On Wednesday morning, we will land back in Helsinki and head back to our respective homes, after another exciting ABC in… workshop. I am terribly impressed by the way this workshop at sea operated, providing perfect opportunities for informal interactions and collaborations, without ever getting claustrophobic or dense. Enjoying very long days also helped. While it seems unlikely we can repeat this successful implementation, I hope we can aim at similar formats in the coming occurrences. Kitos paljon to our Finnish hosts!

never mind the big data here’s the big models [workshop]

Posted in Kids, pictures, Statistics, Travel, University life with tags , , , , , , , , , , , , , , , on December 22, 2015 by xi'an

Maybe the last occurrence this year of the pastiche of the iconic LP of the Sex Pistols!, made by Tamara Polajnar. The last workshop as well of the big data year in Warwick, organised by the Warwick Data Science Institute. I appreciated the different talks this afternoon, but enjoyed particularly Dan Simpson’s and Rob Scheichl’s. The presentation by Dan was so hilarious that I could not resist asking him for permission to post the slides here:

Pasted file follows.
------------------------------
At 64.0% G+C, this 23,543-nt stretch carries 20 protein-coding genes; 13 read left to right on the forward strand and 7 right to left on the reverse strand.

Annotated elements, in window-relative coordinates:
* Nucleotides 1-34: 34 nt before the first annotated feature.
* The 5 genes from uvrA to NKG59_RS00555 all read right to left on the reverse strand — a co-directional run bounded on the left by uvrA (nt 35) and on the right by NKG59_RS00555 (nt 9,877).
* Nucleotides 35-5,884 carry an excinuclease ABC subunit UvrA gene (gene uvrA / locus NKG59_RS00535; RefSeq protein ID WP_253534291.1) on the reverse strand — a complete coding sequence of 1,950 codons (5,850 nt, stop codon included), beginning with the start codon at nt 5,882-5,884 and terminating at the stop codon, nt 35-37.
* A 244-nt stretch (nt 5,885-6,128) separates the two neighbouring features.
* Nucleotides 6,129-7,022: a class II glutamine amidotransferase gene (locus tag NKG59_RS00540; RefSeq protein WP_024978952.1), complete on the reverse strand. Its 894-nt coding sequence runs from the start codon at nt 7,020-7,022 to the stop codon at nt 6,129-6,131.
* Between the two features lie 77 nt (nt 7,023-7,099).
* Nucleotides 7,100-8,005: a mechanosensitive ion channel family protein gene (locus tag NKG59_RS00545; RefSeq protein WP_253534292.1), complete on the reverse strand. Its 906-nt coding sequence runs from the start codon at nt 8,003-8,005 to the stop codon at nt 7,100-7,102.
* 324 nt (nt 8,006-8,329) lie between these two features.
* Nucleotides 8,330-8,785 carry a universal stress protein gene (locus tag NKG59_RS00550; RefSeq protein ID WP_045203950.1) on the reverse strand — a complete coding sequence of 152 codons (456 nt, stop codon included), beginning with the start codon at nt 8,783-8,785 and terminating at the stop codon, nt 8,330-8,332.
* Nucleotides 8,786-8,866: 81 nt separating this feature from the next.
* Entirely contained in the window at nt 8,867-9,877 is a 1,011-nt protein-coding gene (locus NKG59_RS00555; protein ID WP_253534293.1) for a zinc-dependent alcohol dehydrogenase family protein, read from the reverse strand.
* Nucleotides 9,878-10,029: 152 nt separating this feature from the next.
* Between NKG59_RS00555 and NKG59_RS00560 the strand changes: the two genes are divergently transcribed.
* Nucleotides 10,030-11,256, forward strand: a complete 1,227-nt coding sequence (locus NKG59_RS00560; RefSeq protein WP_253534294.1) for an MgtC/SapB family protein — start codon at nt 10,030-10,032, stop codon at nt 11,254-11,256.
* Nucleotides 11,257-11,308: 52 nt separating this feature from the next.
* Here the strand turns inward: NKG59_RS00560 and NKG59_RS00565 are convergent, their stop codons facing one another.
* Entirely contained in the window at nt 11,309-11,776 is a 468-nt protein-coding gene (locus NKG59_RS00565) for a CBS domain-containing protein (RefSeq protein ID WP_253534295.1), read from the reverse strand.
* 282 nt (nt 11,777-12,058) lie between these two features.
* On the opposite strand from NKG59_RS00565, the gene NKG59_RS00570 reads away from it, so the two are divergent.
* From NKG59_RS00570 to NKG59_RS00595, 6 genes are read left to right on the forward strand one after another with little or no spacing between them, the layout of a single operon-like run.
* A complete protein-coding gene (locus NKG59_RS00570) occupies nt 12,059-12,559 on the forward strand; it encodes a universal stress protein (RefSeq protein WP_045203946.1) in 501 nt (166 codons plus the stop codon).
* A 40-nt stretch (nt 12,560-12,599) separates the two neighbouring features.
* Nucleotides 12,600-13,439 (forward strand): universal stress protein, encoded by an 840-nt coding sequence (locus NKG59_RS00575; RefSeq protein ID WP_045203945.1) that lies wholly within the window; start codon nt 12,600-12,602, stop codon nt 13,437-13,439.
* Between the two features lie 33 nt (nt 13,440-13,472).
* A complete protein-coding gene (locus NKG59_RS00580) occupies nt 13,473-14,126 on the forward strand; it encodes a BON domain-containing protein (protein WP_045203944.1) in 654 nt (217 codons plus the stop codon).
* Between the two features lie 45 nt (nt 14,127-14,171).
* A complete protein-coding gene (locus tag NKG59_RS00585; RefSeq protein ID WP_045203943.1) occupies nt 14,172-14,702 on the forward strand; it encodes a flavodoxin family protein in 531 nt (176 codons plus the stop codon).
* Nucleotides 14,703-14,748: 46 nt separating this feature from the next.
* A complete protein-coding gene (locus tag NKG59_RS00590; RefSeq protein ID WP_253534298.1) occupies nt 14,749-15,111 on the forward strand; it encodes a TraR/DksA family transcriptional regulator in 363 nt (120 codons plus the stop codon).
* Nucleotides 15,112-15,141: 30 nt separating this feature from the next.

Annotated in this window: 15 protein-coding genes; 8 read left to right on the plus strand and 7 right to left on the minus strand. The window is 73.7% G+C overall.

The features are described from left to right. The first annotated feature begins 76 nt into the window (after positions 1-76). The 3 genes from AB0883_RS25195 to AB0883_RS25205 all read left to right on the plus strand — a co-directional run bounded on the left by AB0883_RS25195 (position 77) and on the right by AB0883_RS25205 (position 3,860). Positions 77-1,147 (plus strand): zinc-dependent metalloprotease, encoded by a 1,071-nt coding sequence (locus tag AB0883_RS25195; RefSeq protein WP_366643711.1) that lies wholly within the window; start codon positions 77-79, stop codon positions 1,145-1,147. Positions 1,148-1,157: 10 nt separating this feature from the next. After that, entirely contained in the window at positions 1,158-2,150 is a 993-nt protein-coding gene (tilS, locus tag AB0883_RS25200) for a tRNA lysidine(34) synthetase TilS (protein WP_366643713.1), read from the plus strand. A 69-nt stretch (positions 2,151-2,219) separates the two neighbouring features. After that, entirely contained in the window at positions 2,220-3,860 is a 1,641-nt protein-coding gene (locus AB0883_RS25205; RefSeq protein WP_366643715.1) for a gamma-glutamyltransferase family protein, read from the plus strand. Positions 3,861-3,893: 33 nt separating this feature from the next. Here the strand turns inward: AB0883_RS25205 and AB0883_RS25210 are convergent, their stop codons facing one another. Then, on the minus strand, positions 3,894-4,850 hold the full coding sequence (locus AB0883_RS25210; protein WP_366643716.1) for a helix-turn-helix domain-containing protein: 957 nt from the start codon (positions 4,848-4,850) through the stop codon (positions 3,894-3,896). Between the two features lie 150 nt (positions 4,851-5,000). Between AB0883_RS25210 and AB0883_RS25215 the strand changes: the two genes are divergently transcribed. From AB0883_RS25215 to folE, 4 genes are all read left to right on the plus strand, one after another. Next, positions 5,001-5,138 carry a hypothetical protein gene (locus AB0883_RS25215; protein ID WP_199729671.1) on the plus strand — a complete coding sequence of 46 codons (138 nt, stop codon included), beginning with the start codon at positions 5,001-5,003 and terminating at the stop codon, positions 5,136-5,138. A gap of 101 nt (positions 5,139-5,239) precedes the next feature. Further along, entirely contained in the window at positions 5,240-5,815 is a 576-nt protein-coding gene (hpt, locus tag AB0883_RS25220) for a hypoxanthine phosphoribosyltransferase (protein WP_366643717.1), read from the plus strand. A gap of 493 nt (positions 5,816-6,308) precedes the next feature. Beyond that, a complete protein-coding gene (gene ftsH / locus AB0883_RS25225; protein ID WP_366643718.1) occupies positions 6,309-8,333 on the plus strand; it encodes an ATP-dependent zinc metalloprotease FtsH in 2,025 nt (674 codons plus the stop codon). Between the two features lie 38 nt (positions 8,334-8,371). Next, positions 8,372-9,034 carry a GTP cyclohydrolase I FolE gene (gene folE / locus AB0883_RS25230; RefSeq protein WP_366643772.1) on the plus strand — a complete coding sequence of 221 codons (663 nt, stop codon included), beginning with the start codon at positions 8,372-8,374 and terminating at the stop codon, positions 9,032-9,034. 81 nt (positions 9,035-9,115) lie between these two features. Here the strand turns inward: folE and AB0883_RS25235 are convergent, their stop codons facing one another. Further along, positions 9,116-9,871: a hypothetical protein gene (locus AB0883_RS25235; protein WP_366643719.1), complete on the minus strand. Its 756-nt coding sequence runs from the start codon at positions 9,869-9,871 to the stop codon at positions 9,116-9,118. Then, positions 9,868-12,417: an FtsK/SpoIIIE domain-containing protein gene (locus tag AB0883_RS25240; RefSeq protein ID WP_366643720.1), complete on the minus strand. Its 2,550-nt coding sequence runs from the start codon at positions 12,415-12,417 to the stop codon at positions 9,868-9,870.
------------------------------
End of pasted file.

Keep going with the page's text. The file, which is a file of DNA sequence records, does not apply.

Not only hilarious [and I have certainly missed 67% of the jokes], but quite deep about the meaning(s) of modelling and his views about getting around the most blatant issues. Ron presented a more computational talk on the ways to reach petaflops on current supercomputers, in connection with weather prediction models used (or soon to be used) by the Met office. For a prediction area of 1 km². Along with significant improvements resulting from multiscale Monte Carlo and quasi-Monte Carlo. Definitely impressive! And a brilliant conclusion to the Year of Big Data (and big models).